Also in 2021, the Geological Survey of Finland published a report by Simon Micheaux evaluating the available mineral resources for a transition away from fossil fuels using currently proposed green technologies like solar panels and electric vehicles. In this work, Micheaux estimates that to transition electric vehicles, alone, it would require humans to produce 282.6 million tonnes of batteries, which would require 48% of the global lithium reserves, 43% of the global nickel reserves, more cobalt than we currently know about, and all of the batteries would need to be replaced within 8-10 years. Micheaux also found that, with current technologies, there is simply not enough mineral resources for necessary electrical storage to transition our grids to renewable energy sources compared to fossil fuels.[5]

To put this more plainly, we have already changed the earth's atmosphere to the point where we may have done irreparable harm to the balance of life on this planet. Largely, goals and plans to reduce or eliminate carbon emissions have become discussions around how much we’re willing to risk our own future and how much suffering we are willing to inflict on ourselves, already exploited humans, our nonhuman brothers and sisters, and our children, either through the impacts of climate change or through mining.

And, the predominant solutions being presented to us by corporations and governments to address these problems in the form of technological innovation are, at best, ill-informed and ungrounded from physical realities, and, at worst, outright lies to either make the last bit of money they can in an ever-collapsing society or to keep us complacent. Either way, there is no hope to be found in continuing along a trajectory to destruction.

Which, just to be clear, doesn’t mean that there isn’t value in non carbon-based energy sources or a need for a transition away from fossil fuels. We absolutely need to transition away from fossil fuels and stop releasing carbon into our atmosphere, but the current technological paradigms will not be able to do that with our current levels of demand for electricity and transportation. There is no hope in a technological salvation, alone.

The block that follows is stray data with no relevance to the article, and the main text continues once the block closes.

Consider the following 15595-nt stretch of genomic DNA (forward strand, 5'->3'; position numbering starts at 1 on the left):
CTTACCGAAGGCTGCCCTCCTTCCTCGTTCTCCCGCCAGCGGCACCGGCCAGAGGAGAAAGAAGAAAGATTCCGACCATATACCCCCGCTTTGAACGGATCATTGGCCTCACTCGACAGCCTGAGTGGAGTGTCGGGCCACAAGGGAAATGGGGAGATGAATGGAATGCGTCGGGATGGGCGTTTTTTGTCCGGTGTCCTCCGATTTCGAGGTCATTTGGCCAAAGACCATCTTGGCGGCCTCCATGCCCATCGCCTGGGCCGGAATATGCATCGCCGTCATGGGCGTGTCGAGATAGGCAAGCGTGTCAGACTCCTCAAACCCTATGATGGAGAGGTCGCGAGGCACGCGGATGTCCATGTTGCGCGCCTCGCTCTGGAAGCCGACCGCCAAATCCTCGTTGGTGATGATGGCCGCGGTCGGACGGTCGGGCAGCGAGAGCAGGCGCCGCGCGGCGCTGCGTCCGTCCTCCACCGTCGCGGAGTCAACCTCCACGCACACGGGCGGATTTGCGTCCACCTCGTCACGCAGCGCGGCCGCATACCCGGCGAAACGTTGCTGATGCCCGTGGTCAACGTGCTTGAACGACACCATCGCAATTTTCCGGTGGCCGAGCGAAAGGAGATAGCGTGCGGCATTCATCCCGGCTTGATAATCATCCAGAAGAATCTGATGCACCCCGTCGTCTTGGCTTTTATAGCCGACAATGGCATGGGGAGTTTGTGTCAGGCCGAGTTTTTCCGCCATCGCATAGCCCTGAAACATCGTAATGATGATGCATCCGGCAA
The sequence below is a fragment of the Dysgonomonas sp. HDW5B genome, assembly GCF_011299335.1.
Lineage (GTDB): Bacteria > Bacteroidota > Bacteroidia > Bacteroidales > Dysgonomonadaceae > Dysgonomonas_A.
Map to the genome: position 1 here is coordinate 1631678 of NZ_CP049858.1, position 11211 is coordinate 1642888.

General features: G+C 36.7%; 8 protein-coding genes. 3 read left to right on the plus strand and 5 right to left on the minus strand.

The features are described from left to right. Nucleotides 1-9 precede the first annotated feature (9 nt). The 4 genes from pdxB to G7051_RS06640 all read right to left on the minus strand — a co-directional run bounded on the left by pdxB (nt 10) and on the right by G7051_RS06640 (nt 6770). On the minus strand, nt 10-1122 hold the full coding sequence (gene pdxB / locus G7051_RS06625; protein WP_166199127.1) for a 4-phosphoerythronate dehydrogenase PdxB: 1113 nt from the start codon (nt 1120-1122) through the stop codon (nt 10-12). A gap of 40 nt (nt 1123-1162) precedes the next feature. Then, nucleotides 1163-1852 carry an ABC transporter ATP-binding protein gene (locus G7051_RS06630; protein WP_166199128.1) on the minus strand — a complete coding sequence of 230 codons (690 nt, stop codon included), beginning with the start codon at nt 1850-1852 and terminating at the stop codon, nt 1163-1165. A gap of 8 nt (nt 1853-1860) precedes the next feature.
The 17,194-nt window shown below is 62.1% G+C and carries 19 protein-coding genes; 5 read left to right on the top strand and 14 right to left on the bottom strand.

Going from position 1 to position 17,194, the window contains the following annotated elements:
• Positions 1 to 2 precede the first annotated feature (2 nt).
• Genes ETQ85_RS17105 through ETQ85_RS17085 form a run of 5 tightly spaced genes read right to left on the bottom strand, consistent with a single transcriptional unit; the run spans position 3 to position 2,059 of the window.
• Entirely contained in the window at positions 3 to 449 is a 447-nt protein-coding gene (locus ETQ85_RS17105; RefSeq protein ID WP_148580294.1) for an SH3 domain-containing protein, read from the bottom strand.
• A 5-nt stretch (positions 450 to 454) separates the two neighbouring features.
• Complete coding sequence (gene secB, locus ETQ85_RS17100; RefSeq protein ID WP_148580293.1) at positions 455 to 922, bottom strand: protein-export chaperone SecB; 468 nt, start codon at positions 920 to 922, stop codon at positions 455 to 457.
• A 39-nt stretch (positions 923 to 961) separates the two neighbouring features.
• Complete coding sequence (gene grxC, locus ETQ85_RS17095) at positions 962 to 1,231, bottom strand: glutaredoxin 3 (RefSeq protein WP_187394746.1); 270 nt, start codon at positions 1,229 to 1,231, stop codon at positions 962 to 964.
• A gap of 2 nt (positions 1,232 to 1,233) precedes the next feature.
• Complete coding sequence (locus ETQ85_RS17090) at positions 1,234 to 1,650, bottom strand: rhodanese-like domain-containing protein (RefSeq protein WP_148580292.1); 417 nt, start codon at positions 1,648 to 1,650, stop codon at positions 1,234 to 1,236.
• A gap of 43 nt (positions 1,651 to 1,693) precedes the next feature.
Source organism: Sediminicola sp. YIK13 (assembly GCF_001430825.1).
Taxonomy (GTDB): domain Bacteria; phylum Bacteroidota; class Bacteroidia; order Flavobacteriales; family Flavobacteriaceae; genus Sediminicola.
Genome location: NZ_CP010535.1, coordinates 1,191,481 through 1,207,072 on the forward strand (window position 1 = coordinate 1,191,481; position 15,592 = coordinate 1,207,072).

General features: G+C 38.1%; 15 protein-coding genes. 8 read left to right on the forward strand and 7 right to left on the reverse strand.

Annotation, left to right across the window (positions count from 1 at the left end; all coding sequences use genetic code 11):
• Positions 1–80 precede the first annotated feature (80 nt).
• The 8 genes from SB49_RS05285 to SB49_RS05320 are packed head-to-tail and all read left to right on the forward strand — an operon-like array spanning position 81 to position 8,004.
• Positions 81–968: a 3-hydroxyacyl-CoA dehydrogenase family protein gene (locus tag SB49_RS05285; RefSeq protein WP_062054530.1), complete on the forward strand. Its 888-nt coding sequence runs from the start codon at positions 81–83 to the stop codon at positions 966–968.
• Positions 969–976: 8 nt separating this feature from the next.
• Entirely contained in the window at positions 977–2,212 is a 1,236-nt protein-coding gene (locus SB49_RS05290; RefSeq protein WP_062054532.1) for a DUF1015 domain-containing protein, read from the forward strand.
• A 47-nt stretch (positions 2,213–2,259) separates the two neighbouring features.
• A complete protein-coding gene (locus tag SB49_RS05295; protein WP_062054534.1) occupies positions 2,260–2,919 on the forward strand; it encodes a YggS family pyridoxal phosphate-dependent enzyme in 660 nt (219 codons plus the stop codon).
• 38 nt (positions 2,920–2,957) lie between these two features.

To be completely transparent, I don’t believe that I’ve said anything tonight that we all don’t innately know. We are all living in a world built on environmental exploitation at the expense of our lives and the lives of everyone around us. Our crops are grown in ways that destroy the soils while being harvested by migrant workers who are paid little, have very few rights, and are routinely abused. Our clothes are made in sweatshops whose conditions are so horrific that companies place nets outside of their windows to keep workers from throwing themselves off of their buildings to their deaths. The materials for our electronic devices are mined and refined using horrific chemicals by child slaves. In our own country, entire communities, often along racial and economic lines, are forced to live in environmental sacrifice zones that impact child brain development, give people asthma, cancer, and other diseases and consistently reduce the quality and longevity of life for anyone living in these places.

We are constantly leveraging the existence of the exploited and the future of humanity for the benefit of very few privileged people.

We live these realities every day.

Now, for some of us there is catharsis in being able to say the quiet things out loud. To be able to lament the insanity of operating in an environmental movement that on one hand asks us to stand with the Apache people against the destruction of sacred land and the potential poisoning of their people for copper production and, on the other hand, demands that we increase copper production for renewable energy sources.

Or, there is value in being able to grieve the realities that people who are struggling to survive cannot afford to care about the environment, and we live in a world that makes people struggle because people who struggle can be controlled and exploited.